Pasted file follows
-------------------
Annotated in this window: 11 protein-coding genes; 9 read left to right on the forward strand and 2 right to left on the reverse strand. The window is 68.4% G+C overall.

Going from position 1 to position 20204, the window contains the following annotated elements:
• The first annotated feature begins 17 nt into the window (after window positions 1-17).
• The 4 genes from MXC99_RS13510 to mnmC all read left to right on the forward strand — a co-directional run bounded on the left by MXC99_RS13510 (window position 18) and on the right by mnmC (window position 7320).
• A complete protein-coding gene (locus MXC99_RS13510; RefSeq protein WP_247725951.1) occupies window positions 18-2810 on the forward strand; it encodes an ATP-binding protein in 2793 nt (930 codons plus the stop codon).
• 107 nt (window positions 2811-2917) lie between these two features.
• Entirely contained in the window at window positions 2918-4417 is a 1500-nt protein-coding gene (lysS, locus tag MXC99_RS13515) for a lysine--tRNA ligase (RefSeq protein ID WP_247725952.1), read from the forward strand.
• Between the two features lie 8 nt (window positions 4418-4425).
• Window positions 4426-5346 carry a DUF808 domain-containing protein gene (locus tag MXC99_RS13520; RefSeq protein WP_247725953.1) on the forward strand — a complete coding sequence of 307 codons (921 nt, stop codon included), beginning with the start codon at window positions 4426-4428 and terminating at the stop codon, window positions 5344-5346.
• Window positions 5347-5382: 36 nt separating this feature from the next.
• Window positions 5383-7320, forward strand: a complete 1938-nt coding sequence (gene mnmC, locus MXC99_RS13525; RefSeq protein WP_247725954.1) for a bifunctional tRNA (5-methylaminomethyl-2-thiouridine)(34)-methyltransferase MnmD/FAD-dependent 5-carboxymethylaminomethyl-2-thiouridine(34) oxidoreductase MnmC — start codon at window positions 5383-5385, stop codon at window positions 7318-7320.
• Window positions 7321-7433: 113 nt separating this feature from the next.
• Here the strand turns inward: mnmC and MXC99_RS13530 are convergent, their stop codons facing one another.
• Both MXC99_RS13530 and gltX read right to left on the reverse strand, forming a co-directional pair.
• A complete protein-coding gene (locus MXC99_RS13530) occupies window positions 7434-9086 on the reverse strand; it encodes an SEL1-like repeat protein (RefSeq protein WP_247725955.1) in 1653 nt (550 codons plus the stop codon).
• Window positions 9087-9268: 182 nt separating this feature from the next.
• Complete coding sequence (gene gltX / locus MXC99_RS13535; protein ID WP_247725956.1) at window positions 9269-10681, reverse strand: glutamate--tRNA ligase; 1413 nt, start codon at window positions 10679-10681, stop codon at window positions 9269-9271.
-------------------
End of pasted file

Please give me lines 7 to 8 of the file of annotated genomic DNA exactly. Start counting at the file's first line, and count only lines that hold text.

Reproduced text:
• Entirely contained in the window at window positions 2918-4417 is a 1500-nt protein-coding gene (lysS, locus tag MXC99_RS13515) for a lysine--tRNA ligase (RefSeq protein ID WP_247725952.1), read from the forward strand.
• Between the two features lie 8 nt (window positions 4418-4425).